The reason they chose my location was to collect ideas and plans on growing organic pharmacies like mine, that opened with no support/buyout/integration plan - essentially from the ground up. I was interested to learn that the manager who opens stores like that usually gets replaced after the first two years, but I've kept this place going and succeeding. We looked at my business plan and my rather messy marketing records, and they took pictures of a some of my plans and processes. I also brought up to them two huge barriers our system throws in my way, and they'll look into those.
Overall, typical corporate visit, and pretty successful! Now all that's left to do is get that pesky surgery out of the way, and this week's a wrap.

Sunday, December 14, 2014

Lessons learned from my left hip

It's been six months since my left hip surgery, a labral debridement with femoral head reshaping. It was an ordeal, but I wanted to share lessons I learned in case others are considering - or just had - this surgery.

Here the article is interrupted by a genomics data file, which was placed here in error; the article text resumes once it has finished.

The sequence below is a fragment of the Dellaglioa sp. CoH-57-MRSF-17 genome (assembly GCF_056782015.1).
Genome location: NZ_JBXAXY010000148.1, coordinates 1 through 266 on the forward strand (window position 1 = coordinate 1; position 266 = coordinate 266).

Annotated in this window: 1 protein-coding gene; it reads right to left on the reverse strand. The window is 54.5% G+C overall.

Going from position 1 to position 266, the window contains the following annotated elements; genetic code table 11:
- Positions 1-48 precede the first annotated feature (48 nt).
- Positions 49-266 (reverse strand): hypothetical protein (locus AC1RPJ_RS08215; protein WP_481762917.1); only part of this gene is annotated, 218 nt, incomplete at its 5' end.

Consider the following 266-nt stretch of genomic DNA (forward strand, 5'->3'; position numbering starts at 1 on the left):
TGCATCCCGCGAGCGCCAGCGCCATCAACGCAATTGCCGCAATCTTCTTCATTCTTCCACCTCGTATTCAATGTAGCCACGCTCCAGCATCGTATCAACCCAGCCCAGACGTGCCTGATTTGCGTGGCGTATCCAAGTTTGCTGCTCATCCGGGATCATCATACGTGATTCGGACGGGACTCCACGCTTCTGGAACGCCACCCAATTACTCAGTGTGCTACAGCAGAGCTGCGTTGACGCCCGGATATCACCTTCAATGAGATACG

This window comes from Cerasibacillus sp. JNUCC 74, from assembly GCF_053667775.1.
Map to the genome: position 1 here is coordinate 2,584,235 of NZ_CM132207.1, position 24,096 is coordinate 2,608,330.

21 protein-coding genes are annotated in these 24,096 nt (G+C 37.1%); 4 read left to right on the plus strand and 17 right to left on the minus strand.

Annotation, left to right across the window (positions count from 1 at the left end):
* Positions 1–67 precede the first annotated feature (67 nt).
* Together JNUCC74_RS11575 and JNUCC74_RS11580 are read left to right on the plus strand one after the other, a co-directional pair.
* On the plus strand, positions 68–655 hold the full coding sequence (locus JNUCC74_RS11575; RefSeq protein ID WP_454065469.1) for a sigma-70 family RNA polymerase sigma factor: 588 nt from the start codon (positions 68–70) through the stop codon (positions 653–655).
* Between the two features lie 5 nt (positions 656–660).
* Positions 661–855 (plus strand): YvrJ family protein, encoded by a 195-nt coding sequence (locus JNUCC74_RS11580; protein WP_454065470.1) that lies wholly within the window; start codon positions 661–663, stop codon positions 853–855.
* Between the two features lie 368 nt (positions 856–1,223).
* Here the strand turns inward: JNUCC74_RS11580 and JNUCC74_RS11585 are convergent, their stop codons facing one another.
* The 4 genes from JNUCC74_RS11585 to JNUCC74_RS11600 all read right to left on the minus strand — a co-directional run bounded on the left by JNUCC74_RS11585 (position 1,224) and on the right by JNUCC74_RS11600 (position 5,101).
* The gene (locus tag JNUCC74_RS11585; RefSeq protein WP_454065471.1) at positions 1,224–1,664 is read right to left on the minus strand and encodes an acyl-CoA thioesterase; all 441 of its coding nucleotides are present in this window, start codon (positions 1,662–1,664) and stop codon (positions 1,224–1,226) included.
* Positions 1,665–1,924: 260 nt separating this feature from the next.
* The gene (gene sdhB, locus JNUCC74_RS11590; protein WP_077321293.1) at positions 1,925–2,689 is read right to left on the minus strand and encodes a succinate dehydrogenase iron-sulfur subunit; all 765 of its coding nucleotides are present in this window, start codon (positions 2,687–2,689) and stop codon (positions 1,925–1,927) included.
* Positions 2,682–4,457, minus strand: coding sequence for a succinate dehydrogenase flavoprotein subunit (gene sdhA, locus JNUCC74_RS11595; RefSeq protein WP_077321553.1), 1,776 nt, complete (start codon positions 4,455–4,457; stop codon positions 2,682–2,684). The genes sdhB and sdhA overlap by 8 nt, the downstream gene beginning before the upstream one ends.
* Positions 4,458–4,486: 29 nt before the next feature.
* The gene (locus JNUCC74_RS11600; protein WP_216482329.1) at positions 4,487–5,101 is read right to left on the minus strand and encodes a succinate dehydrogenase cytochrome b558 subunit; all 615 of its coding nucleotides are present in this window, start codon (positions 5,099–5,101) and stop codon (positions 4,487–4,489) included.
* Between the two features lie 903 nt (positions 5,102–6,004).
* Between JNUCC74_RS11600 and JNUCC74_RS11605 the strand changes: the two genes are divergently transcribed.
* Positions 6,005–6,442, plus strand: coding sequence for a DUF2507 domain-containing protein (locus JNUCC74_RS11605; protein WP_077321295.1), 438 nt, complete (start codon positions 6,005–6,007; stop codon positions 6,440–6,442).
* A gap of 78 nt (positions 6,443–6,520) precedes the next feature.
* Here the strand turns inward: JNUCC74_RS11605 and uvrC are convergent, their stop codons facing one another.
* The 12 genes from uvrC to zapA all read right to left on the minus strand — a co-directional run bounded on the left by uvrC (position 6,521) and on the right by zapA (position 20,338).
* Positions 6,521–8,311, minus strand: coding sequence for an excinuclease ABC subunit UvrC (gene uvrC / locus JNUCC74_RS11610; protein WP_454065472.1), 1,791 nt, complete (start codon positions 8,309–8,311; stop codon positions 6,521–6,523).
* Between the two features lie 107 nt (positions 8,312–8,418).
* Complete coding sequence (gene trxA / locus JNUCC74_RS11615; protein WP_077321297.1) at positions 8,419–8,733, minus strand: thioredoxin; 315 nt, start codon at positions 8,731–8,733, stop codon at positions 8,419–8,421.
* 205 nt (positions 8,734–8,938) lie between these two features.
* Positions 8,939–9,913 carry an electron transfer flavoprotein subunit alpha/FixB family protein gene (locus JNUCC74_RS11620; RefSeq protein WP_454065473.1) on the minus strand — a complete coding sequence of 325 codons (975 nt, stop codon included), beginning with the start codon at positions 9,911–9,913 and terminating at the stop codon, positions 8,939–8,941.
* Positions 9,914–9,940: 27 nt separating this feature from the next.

- It is a big deal. Don't let "outpatient procedure" fool you. You are under general anesthesia, intubated, and you are having major hip surgery with a long, long recovery.
- It doesn't hurt very much right after. It's arthroscopic, so it's nearly painless. The pain comes later, weeks later, as the bone heals.
- There is very little consistent information available about the procedure or the recovery, so don't let what you read on the internets make you panic. Some doctors have you on crutches for days; other for months. Some give a brace for weeks, others no brace at all. PT recs and return to activity timelines are vastly different. Reports of how you will feel at certain points can be diametrically opposed to how you actually feel. Fret not. Every hip is different!
- You must move the joint. This is so important! While you have to protect your hip flexor to avoid long-term hip flexor tendinitis, you also have to use your joint early and often. As early as the day of surgery, get it moving. You can use a continuous passive motion machine, but if I could do it again (hey, I am doing it again!) I'd hit the exercise bike, too (no resistance). You have to move the joint to promote healing and reduce scar tissue formation.